Men's birth control pill shows promise in monthlong study
NEW ORLEANS — Healthy men assigned to a daily oral modified testosterone pill for 1 month experienced a decrease in serum testosterone consistent with effective contraception while maintaining androgenic traits such as sexual function, according to study data presented at the Endocrine Society annual meeting.
“Men are willing to take part in family planning, and an oral male contraceptive pill is under development,” Christina Wang, MD, associate director of the Clinical and Translational Science Institute at Los Angeles Biomed Research Institute in Torrance, California, told Endocrine Today. “The oral drug 11-beta-methyl-19-nortestosterone dodecyl carbonate tested in men suppressed hormones controlling the functions of the testis and production of sperm. Longer-term studies may likely show a decrease in sperm output after taking this potential oral male contraceptive pill.”
Need for options
Approximately 63% of reproductive-age women and 16% of men globally use a contraceptive, Wang said during a press conference. Male contraceptive methods — condoms, withdrawal or vasectomy — are user or timing dependent, have limited efficacy or can be irreversible, she said.
“The question we are always asked is, are men willing to use a novel contraceptive?” Wang said. “A global survey of over 9,000 men in nine countries showed that at least 55% of men would use a new method, and they say the pill was the most preferred method, followed by a long-acting injection.”
Daily oral delivery
In a study to assess safety and tolerability of the drug, Wang and colleagues analyzed data from 40 healthy men recruited through the Los Angeles Biomed Research Institute and the University of Washington in Seattle. Researchers randomly assigned men to 200 mg daily 11-beta-methyl-19-nortestosterone dodecyl carbonate (11-beta-MNTDC; n = 14), 400 mg daily 11-beta-MNTDC (n = 16) or to placebo (n = 10) for 28 days. Researchers evaluated men twice weekly to assess hematocrit level, liver function, lipid levels and adverse events. Blood samples were collected at baseline and 28 days to assess the pharmacokinetic and pharmacodynamic effects of the drug, including 24-hour serum drug concentrations and levels of testosterone, luteinizing hormone and follicle-stimulating hormone.
Once taken, the drug is converted to 11-beta-methyl-19-nortestosterone, or 11-beta-MNT, which acts as both a male hormone and a progestin, suppressing luteinizing hormone and FSH, Wang said.
“When we give an exogenous progestin, it knocks out or suppresses these two hormones and decreases testosterone and spermatogenesis,” Wang said.
At 28 days, researchers found that, compared with placebo, both the 200-mg and 400-mg doses of 11-beta-MNTDC “markedly and rapidly” suppressed testosterone levels, with median 24-hour levels of 461.1 ng/dL, 22.3 ng/dL and 7.6 ng/dL, respectively.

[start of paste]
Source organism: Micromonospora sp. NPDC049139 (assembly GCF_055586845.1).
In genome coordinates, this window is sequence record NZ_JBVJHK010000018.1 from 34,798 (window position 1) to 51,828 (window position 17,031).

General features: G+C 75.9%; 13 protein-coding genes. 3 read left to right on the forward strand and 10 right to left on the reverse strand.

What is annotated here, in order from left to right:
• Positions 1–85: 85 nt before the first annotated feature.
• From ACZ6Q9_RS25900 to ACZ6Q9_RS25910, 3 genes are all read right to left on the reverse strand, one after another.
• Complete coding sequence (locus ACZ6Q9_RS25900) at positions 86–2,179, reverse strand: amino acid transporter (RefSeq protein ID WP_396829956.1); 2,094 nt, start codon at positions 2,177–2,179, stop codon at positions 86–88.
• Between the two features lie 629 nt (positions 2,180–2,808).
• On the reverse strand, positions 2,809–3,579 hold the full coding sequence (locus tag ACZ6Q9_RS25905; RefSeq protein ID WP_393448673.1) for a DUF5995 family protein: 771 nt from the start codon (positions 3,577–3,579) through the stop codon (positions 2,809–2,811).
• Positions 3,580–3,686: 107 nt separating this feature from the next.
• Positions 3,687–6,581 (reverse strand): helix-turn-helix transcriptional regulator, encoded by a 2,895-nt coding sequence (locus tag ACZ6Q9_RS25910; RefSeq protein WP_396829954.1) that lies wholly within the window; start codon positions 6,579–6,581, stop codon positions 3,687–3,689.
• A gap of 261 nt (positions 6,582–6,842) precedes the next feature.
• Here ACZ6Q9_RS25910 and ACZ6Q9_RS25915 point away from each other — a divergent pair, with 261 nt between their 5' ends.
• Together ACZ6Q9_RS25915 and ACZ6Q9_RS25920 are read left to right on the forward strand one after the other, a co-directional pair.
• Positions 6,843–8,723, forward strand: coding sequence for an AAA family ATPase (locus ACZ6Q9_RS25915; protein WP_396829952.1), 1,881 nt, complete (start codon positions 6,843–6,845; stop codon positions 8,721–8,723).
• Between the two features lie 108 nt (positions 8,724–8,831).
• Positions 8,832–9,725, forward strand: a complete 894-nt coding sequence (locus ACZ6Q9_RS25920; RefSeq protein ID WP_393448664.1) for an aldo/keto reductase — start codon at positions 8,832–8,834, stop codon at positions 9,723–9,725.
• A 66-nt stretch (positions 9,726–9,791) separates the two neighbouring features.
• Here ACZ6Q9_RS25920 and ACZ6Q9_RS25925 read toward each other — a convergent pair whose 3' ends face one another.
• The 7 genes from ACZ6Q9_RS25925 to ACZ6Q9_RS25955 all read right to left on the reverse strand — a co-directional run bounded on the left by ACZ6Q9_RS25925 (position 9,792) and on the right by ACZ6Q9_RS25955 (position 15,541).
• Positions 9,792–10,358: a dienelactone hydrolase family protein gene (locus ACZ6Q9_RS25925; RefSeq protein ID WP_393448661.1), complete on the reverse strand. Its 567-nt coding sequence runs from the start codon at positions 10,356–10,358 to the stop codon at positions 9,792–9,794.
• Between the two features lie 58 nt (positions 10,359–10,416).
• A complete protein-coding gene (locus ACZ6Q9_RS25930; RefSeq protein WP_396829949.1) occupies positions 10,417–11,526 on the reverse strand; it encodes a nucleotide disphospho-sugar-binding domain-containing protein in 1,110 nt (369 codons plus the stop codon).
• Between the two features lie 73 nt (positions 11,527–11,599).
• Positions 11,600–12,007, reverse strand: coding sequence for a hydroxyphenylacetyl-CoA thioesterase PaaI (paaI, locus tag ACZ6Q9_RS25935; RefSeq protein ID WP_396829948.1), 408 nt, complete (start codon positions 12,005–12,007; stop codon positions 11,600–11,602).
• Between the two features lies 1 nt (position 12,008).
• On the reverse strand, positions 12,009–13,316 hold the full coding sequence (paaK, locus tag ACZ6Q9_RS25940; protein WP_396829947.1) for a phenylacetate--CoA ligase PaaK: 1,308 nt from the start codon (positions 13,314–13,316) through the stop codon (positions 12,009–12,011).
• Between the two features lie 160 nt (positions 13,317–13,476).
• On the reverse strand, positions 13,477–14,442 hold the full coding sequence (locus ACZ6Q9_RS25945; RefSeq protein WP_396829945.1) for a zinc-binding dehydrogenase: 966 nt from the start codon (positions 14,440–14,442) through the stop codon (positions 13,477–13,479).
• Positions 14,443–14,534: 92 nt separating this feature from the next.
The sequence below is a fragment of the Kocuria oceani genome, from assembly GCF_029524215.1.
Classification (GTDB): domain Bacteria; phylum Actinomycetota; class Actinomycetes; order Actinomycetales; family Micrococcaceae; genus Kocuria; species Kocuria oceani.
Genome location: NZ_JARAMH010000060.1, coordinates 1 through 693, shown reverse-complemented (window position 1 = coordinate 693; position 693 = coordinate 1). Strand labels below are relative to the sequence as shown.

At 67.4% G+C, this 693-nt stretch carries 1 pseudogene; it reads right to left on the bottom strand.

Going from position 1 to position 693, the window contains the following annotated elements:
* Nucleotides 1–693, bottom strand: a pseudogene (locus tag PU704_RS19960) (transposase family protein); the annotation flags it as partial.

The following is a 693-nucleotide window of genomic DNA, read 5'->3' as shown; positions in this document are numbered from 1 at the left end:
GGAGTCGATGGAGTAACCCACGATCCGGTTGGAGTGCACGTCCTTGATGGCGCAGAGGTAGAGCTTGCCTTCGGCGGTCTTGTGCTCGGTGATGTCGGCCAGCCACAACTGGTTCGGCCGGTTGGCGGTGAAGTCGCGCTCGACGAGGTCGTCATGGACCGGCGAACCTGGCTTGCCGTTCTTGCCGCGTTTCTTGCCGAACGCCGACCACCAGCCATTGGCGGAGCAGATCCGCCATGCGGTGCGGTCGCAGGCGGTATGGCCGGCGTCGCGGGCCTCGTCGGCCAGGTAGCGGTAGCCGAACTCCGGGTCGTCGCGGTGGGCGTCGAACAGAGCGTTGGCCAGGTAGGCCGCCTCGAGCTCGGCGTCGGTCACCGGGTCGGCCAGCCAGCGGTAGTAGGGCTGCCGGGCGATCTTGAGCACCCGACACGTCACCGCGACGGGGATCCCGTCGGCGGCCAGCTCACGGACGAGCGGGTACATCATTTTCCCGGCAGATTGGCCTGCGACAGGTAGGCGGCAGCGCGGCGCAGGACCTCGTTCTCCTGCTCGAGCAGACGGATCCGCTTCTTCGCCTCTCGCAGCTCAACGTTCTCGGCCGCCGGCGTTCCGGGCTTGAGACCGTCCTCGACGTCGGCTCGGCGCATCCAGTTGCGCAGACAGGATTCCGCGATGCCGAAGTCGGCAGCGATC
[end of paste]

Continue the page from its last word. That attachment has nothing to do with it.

“However, the men did not complain of, for example, loss of sexual drive, mainly because 11-beta-MNT is a male hormone that supports all the target organs of testosterone,” Wang said.
Wang said the pill was well tolerated with no serious side effects, and no men participating in the study discontinued the drug. Treatment-related adverse events in the 11-beta-MNTDC groups included fatigue (n = 4), headache (n = 6), acne (n = 5), decreased libido (n = 5) and mild erectile dysfunction (n = 2).
Some men in the 200-mg and 400-mg 11-beta-MNTDC groups experienced mild weight gain (median, 1.3 kg and 1.9 kg) and an increase in LDL cholesterol (median, 10 mg/dL and 18 mg/dL), Wang said.
Wang said that researchers could not observe sperm suppression in the men, as the drug would take at least 60 to 90 days to affect sperm production. Researchers next plan to conduct a longer study of at least 3 months to demonstrate sperm suppression and prove further safety, before testing the drug with sexually active couples.
The contraceptive is a “sister compound” to dimethandrolone undecanoate, the first potential male contraceptive pill studied by the same research team and previously reported by Endocrine Today, and follows several other options being studied, Ronald Swerdloff, MD, professor of medicine, endocrinology, metabolism and nutrition at the David Geffen School of Medicine at UCLA and chief of the division of endocrinology at Harbor UCLA Medical Center, told Endocrine Today.
“We’ve made real progress, and now we are testing the multiple approaches that are being used at the present time to find out which [drug] is the most effective, which is the safest and which meets the needs of the patients best,” Swerdloff said in an interview. “We have injectables, we have pills and we have transdermals. It is not clear yet which is going to be preferred by patients the most, although we know that in the United States, pills, in general, tend to be preferred most by patients.” – by Regina Schaffer
Reference: Wang C. SUN-LB042. The Novel Androgen 11-Methyl-19-Nortestosterone Dodecylcarbonate (11-beta-MNTDC) Effectively Suppresses Gonadotropins and Testosterone in Healthy Men: A Potential Oral Male Hormonal Contraceptive. Presented at: The Endocrine Society Annual Meeting; March 23-26, 2019; New Orleans.
Disclosure: The Eunice Kennedy Shriver National Institute of Child Health and Human Development, which is developing 11-beta-MNTDC and other male contraceptives, funded this study. Swerdloff reports he has served as a consultant for Clarus and as a research investigator for Clarus and the Testosterone Replacement Therapy Manufacturers Consortium and that his spouse has served as a research investigator for Antares, Clarus, the Testosterone Replacement Therapy Manufacturers Consortium and TesoRX. Wang reports she has served as a research investigator for Antares, Clarus, TesoRX and the Testosterone Replacement Therapy Manufacturers Consortium.